The action targets the suspension of rules linking desegregation efforts to federal housing grants.

Fair-housing advocates plan to file a lawsuit early Tuesday morning against the U.S. Department of Housing and Urban Development and HUD Secretary Ben Carson for suspending an Obama-era rule requiring communities to address barriers to racial integration.

The 2015 rule required more than 1,200 communities receiving billions of federal housing dollars to draft plans to desegregate their communities – or risk losing federal funds.

After nearly 50 years of inaction, the rule was seen as a belated effort by HUD to enforce the landmark civil rights legislation of the 1968 Fair Housing Act, which compelled communities to use federal dollars to end segregation in neighborhoods.

The 2015 rule, developed over a six-year period, required every community receiving HUD funding to assess local segregation patterns, diagnose the barriers to fair housing and develop a plan to correct them. Most communities were supposed to submit their plans to HUD every five years, beginning in 2016. Communities without HUD-approved plans would no longer receive federal housing dollars.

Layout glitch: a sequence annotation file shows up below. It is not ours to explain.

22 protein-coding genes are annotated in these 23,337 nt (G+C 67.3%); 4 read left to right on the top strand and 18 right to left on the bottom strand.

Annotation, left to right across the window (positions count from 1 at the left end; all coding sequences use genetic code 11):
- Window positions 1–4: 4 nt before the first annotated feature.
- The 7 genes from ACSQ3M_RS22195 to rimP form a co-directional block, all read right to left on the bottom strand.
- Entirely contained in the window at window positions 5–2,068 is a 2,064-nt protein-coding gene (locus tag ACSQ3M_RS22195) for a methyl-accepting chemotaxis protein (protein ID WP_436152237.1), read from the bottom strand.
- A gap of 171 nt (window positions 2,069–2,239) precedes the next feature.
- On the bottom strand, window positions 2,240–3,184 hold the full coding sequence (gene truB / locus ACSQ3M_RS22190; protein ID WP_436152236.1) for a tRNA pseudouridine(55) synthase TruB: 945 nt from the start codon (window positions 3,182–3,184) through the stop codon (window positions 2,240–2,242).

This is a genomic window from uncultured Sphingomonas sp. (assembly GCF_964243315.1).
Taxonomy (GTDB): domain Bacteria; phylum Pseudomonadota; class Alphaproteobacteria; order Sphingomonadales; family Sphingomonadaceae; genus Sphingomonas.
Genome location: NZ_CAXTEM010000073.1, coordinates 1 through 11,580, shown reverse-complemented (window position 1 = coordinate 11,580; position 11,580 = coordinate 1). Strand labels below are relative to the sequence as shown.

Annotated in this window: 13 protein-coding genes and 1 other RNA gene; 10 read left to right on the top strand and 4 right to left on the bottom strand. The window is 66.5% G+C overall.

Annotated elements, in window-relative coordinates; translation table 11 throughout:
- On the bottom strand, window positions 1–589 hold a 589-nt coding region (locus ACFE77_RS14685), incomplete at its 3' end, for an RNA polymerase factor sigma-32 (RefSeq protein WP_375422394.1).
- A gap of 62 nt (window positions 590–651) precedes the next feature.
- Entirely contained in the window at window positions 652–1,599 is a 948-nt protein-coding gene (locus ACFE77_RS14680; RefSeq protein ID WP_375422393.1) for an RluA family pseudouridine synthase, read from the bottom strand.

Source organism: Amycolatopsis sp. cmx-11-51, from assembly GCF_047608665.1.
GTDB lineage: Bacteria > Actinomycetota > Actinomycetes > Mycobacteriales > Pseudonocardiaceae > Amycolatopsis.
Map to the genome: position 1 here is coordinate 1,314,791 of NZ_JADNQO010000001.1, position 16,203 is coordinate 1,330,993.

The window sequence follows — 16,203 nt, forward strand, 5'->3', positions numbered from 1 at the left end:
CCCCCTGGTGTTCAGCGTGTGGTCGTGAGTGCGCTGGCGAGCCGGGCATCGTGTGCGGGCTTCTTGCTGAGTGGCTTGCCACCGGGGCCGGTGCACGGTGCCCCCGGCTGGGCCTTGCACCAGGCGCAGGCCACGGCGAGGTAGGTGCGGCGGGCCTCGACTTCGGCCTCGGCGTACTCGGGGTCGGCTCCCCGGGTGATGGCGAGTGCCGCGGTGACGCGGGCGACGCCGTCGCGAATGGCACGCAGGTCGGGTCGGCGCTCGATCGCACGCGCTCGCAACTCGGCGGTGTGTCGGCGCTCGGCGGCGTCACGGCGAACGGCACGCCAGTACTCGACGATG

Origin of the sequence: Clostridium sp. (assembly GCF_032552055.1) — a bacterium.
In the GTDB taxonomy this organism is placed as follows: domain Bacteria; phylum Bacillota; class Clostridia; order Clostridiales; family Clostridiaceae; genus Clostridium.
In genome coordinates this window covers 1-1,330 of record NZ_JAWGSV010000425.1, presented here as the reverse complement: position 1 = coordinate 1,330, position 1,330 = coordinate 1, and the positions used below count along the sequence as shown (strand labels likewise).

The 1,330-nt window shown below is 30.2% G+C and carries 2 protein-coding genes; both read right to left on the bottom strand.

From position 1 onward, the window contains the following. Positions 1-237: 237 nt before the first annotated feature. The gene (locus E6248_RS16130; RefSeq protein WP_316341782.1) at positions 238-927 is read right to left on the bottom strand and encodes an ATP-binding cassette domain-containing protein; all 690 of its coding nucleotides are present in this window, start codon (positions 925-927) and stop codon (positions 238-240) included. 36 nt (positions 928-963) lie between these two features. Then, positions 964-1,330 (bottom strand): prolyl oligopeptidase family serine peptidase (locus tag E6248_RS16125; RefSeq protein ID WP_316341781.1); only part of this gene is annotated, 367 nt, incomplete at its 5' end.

Carson, who has long criticized federal efforts to desegregate American neighborhoods as “failed socialist experiments,” suspended the rule in January, allowing local and state governments to continue receiving HUD grants without compliance with the full requirements of the Fair Housing Act.

The suit alleges Carson unlawfully suspended the 2015 rule by not providing advanced public notice or opportunity for comment, according to a draft obtained by The Washington Post.

The agency said local jurisdictions must continue to promote fair housing but granted communities until at least 2024 in most cases to do so, according to a three-page notice published in the Federal Register.

HUD said it based its decision on the fact that more than a third of the 49 plans initially submitted to the agency were rejected as incomplete or inconsistent with fair-housing and civil rights requirements.

Fair-housing advocates who helped develop the rule under the Obama administration said that is precisely why the rule is necessary and that nearly all of the rejected plans were soon accepted after HUD officials stepped in to help.


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